For website owners, emails play a crucial role in their business.
So, they prefer to use a correctly configured Backup mail exchanger, as a part of their disaster recovery plan.
However, this requires some extra work to configure the server as a Backup Mail Exchanger.
In our role as Outsourced Technical Support we help our web hosts and server owners setup their server as a Backup Mail Exchanger.
Today, let’s discuss the steps to configure the server as a Backup Mail Exchanger.
What is Backup Mail Exchanger?
We’ve seen broadly 2 cases where website owners complain about their email delivery.
- Bounced emails – If the primary mail server is down or inaccessible, and the retry time has expired, all emails will be bounced.
- Delayed emails – High load on the primary mail server can cause delays in email delivery.
Your primary email server may goes down due to various reasons like server crashes, high load, security updates etc.
In this case, you can setup a backup mail exchanger to route all the emails to this server.
This queues all emails and relay those queued emails to the primary server once it is available.
At Bobcares, for the servers that we manage, we often configure backup mail exchanger as a part of the disaster recovery plan, to recover emails in case of crash
Steps to setup Backup Mail Exchanger
Now, let’s see how our Dedicated Support Engineers configure a server as backup mail exchanger.
1) Configure the server as Backup mail exchanger
We perform a series of steps to configure a backup mail server.
a) Set correct hostname
Firstly, we ensure that the hostname of the mail server is correct.
This hostname is used by the mail server when it connects to another server on the internet.
For example, in Postfix mail server, we set the correct hostname in the file “/etc/postfix/main.cf” as below:
myhostname = backup.domain.com
Likewise, in Exim mail servers, we add the hostname in exim configuration file “/etc/exim.conf” as below:
primary_hostname = backup.domain.com
b) Allow relaying of domains
Further, our Hosting Engineers specify the domain names for which the backup mail exchanger must relay emails when the primary mail server is online.
For example, in Postfix server, we mention such domains in the file “/etc/postfix/main.cf” as below:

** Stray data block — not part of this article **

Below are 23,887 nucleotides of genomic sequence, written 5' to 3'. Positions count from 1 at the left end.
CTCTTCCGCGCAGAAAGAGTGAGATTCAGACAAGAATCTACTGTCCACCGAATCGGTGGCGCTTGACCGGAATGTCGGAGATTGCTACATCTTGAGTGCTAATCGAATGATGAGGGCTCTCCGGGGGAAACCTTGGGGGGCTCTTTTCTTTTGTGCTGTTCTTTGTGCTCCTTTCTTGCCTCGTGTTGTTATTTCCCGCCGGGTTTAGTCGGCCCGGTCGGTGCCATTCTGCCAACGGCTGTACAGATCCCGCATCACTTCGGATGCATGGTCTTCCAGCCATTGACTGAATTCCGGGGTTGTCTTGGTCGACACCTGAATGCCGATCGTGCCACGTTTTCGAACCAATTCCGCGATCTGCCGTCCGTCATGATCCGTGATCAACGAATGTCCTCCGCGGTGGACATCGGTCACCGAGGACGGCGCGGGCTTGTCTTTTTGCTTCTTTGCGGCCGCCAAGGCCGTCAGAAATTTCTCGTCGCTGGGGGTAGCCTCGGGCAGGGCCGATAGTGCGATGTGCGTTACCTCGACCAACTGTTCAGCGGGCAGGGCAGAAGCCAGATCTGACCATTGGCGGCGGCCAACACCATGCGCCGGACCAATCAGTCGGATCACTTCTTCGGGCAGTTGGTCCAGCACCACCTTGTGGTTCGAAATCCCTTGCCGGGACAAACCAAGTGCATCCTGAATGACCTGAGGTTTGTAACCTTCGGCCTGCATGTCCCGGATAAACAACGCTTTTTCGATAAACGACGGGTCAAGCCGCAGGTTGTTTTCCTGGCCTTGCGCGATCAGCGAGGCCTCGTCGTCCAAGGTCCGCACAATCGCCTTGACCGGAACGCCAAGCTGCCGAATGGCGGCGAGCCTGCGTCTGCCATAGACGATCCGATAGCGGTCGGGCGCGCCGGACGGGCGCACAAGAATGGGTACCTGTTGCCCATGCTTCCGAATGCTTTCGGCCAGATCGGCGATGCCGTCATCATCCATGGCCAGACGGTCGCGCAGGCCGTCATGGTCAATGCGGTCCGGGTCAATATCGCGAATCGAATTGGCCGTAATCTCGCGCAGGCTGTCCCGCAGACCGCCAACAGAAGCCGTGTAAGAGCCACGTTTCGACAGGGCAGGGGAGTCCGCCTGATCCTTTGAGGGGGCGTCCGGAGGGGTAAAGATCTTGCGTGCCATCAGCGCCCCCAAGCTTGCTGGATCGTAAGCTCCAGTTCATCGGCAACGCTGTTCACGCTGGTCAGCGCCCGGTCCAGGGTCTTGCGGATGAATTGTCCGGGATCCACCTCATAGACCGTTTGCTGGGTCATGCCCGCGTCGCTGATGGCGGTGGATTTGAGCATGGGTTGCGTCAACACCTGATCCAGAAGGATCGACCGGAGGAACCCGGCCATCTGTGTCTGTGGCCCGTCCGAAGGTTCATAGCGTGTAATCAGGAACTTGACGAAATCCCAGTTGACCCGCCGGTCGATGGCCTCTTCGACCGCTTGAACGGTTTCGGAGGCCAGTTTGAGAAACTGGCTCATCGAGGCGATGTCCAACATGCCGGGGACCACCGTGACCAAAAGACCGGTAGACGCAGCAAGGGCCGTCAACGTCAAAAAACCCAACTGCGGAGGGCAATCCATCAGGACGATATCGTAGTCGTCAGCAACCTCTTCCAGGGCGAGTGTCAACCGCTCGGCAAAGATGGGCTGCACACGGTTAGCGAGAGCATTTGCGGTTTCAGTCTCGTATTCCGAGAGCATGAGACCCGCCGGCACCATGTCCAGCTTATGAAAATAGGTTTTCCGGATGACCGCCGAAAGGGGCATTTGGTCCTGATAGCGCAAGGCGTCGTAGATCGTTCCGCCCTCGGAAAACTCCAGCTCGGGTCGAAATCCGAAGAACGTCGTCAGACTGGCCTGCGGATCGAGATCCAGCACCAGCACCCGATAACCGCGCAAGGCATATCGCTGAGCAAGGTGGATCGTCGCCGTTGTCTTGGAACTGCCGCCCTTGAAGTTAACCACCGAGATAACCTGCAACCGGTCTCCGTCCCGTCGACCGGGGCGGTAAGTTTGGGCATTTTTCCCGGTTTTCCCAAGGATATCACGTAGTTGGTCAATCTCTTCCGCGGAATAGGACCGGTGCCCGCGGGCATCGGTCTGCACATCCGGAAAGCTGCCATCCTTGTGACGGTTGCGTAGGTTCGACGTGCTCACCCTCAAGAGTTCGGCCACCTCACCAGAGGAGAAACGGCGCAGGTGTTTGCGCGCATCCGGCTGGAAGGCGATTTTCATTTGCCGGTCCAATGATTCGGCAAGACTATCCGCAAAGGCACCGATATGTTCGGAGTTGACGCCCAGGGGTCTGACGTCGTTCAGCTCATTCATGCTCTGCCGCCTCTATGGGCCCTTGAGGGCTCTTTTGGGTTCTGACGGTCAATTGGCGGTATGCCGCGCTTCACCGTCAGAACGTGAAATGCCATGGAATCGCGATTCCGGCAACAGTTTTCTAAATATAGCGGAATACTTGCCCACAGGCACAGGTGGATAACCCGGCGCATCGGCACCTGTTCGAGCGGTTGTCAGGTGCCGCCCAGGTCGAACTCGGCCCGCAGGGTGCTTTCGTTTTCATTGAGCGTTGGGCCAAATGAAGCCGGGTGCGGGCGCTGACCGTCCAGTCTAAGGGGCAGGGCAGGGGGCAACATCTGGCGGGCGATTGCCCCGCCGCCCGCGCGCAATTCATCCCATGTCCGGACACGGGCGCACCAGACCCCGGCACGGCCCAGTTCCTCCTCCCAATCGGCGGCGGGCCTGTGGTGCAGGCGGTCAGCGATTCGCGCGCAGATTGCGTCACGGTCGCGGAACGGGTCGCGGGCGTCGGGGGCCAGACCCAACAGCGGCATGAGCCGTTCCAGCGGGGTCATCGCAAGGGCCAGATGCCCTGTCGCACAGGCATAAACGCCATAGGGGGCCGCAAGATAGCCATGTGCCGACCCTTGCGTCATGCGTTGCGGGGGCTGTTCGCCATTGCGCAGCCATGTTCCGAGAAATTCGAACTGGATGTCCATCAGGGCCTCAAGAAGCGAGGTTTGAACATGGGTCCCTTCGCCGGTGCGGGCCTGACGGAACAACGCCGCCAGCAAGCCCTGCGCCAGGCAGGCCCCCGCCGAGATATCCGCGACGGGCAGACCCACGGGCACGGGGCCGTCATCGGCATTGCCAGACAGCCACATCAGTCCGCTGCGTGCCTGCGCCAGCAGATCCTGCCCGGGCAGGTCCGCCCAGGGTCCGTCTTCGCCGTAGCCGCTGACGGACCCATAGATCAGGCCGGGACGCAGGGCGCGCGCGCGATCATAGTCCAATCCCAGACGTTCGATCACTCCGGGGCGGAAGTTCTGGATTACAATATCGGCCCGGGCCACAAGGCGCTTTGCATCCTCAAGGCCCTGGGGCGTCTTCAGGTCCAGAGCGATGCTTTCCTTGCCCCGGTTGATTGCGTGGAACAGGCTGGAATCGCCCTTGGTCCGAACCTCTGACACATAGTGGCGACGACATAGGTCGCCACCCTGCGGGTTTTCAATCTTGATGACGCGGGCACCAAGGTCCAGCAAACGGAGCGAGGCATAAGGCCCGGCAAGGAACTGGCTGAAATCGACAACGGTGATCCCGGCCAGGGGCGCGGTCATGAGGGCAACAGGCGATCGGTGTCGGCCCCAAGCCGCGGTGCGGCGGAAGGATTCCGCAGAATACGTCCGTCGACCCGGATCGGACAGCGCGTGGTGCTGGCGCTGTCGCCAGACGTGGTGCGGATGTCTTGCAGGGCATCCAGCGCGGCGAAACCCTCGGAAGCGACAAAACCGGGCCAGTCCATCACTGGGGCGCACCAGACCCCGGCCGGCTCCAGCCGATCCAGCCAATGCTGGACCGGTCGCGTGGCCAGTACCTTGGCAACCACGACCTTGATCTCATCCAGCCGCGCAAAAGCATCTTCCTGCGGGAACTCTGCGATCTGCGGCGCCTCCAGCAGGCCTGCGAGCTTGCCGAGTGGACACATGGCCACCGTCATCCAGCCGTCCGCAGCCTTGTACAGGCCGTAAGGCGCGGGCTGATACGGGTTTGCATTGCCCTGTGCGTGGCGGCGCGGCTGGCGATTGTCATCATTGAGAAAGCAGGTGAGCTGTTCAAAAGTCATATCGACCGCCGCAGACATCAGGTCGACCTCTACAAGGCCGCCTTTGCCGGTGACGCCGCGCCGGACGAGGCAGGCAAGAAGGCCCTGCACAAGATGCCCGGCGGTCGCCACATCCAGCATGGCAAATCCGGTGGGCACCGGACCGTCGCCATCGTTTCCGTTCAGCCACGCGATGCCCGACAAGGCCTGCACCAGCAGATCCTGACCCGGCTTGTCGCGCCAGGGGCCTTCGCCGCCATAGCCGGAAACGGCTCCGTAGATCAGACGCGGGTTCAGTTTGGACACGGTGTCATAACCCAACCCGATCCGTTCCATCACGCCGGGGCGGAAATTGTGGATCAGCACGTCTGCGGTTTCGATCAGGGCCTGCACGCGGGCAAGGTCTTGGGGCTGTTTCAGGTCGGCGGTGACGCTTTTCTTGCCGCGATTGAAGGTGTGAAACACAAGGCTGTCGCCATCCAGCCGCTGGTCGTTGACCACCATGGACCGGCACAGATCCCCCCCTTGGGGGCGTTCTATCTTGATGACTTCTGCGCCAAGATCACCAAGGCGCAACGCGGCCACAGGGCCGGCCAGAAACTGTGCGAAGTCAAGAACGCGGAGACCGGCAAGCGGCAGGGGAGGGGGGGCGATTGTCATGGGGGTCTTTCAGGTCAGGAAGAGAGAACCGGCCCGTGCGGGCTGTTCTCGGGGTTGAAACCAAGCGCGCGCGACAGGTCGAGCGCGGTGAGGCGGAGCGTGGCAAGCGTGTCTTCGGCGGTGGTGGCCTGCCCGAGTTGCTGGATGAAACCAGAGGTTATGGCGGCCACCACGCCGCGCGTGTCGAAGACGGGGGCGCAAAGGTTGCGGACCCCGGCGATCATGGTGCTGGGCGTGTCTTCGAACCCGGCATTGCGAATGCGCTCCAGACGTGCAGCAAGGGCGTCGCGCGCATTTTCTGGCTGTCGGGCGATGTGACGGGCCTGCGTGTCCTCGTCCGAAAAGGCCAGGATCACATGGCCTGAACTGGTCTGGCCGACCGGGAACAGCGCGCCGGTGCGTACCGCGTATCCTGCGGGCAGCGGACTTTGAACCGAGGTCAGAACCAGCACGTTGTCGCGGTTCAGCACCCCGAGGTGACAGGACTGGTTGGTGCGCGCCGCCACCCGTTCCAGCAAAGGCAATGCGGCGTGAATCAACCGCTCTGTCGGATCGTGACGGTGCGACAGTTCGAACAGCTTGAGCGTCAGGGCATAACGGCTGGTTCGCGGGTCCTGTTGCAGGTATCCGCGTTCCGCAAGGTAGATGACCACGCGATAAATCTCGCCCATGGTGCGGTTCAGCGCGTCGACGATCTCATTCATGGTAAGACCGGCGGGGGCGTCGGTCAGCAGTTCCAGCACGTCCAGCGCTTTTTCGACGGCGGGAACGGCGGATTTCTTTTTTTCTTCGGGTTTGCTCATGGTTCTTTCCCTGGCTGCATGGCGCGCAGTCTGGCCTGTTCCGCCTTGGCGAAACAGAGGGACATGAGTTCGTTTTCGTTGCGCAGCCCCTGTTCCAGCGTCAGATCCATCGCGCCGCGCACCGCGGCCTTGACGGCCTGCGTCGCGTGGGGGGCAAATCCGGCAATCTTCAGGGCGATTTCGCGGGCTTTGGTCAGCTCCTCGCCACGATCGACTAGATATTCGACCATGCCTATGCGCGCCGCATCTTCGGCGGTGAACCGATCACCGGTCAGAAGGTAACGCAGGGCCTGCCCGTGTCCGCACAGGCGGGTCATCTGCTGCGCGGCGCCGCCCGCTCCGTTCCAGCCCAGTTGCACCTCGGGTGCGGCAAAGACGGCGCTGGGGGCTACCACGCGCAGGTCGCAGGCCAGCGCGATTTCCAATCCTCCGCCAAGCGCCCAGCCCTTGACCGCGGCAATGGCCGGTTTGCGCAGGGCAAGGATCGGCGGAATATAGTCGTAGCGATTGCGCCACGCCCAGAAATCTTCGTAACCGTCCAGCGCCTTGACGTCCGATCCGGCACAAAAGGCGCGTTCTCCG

relay_domains = domain.com
Similarly, in Exim mail server, we add the domains to be relayed in the exim config file as below:
relay_domains = domain.com
Moreover, you can specify the domain names using commas, if you want to make it as a backup mail server for multiple domains.
If the backup mail exchanger is cPanel/WHM based, we update the domain names in the file “/etc/secondarymx“.
This file maintains a list of domains for which the system serves as a backup mail exchanger.
c) Setup routing rules
Now, we need to create routing rules to tell the backup mail exchanger how to send it to the final recipient.
In Postfix server, we create the file “/etc/postfix/transportmaps” and define the routing rules as follows:
Here, domain.com is the domain from which mail originates, and the parameter smtp:mail.domain.com specifies the transport protocol and destination mail server.
Likewise, in Exim mail server, we define these routing rules under “route_list” in the exim configuration file.
d) Update the mail server DB and configuration files
Finally, rebuild the mail server database and configuration files, and restart the mail service.
In Postfix mail server, we use the postmap command to re-build the Postfix database tables.
Then, restart the mail server. For instance, the Postfix mail service can be restarted with the command:
service postfix restart
That’s it!! Your backup mail exchanger is now ready to receive emails.
Now, let’s move on to the second step.
2) Configure low priority MX
After we’ve setup the backup mail exchanger, additional MX record should be added for the domain pointing to this backup mail server.
MX records use a weighted system. The lowest numeric MX record is considered as the primary mail server. If the primary is down, the next priority is given to the next lower value and so on.
In this example, “mx1.domain.com” has priority 10 and is assigned as the primary mail server. If “mx1.domain.com” is down, mail server “mx2.domain.com” with priority 20 is selected and so on.
Here, we create a secondary MX record that point to the backup mail server with lower priority.
3) Check the retry rules in backup Mail exchanger
Next, our Hosting Engineers check the retry rules in the mail server configuration file and tweak them accordingly.
These retry rules control how often the mail server tries to deliver messages that can’t be delivered at the first attempt.
For example, in Exim servers, we manage the retry values in the exim configuration file “/etc/exim.conf”.
4) Test the backup mail exchanger setup
As soon as the secondary MX records start propagating, we validate the working of backup mail server.
For that, we stop the primary mail server and check the email logs of the backup mail server to confirm that the emails are re-routed correctly.
To sum up, the backup mail exchanger provides an uninterrupted mail service to the customers. It can also be used to load balance the mail servers. Today, we’ve seen how our Dedicated Support Engineers configure a backup mail server.